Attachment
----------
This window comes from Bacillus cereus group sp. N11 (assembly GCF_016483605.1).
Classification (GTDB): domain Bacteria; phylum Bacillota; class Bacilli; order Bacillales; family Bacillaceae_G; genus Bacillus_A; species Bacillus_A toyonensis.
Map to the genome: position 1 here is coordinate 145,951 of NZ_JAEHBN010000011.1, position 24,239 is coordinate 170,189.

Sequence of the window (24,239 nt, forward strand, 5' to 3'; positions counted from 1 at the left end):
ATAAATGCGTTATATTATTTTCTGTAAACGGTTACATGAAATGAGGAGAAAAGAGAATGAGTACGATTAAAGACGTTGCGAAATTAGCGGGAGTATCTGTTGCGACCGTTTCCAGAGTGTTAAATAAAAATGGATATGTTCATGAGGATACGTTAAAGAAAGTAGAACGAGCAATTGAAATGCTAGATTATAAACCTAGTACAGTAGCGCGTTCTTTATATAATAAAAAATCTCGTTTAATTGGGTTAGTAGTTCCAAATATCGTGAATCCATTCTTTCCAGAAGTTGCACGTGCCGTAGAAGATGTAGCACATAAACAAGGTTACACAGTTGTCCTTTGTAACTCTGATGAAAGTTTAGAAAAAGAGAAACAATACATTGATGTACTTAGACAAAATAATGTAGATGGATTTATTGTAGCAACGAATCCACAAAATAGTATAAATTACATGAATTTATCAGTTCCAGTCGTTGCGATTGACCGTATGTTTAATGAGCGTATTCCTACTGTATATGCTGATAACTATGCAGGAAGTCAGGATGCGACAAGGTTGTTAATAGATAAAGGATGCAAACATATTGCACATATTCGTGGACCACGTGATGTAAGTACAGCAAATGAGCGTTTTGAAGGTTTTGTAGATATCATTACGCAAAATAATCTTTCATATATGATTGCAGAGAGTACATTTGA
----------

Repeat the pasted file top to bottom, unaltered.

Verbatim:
This window comes from Bacillus cereus group sp. N11 (assembly GCF_016483605.1).
Classification (GTDB): domain Bacteria; phylum Bacillota; class Bacilli; order Bacillales; family Bacillaceae_G; genus Bacillus_A; species Bacillus_A toyonensis.
Map to the genome: position 1 here is coordinate 145,951 of NZ_JAEHBN010000011.1, position 24,239 is coordinate 170,189.

Sequence of the window (24,239 nt, forward strand, 5' to 3'; positions counted from 1 at the left end):
ATAAATGCGTTATATTATTTTCTGTAAACGGTTACATGAAATGAGGAGAAAAGAGAATGAGTACGATTAAAGACGTTGCGAAATTAGCGGGAGTATCTGTTGCGACCGTTTCCAGAGTGTTAAATAAAAATGGATATGTTCATGAGGATACGTTAAAGAAAGTAGAACGAGCAATTGAAATGCTAGATTATAAACCTAGTACAGTAGCGCGTTCTTTATATAATAAAAAATCTCGTTTAATTGGGTTAGTAGTTCCAAATATCGTGAATCCATTCTTTCCAGAAGTTGCACGTGCCGTAGAAGATGTAGCACATAAACAAGGTTACACAGTTGTCCTTTGTAACTCTGATGAAAGTTTAGAAAAAGAGAAACAATACATTGATGTACTTAGACAAAATAATGTAGATGGATTTATTGTAGCAACGAATCCACAAAATAGTATAAATTACATGAATTTATCAGTTCCAGTCGTTGCGATTGACCGTATGTTTAATGAGCGTATTCCTACTGTATATGCTGATAACTATGCAGGAAGTCAGGATGCGACAAGGTTGTTAATAGATAAAGGATGCAAACATATTGCACATATTCGTGGACCACGTGATGTAAGTACAGCAAATGAGCGTTTTGAAGGTTTTGTAGATATCATTACGCAAAATAATCTTTCATATATGATTGCAGAGAGTACATTTGA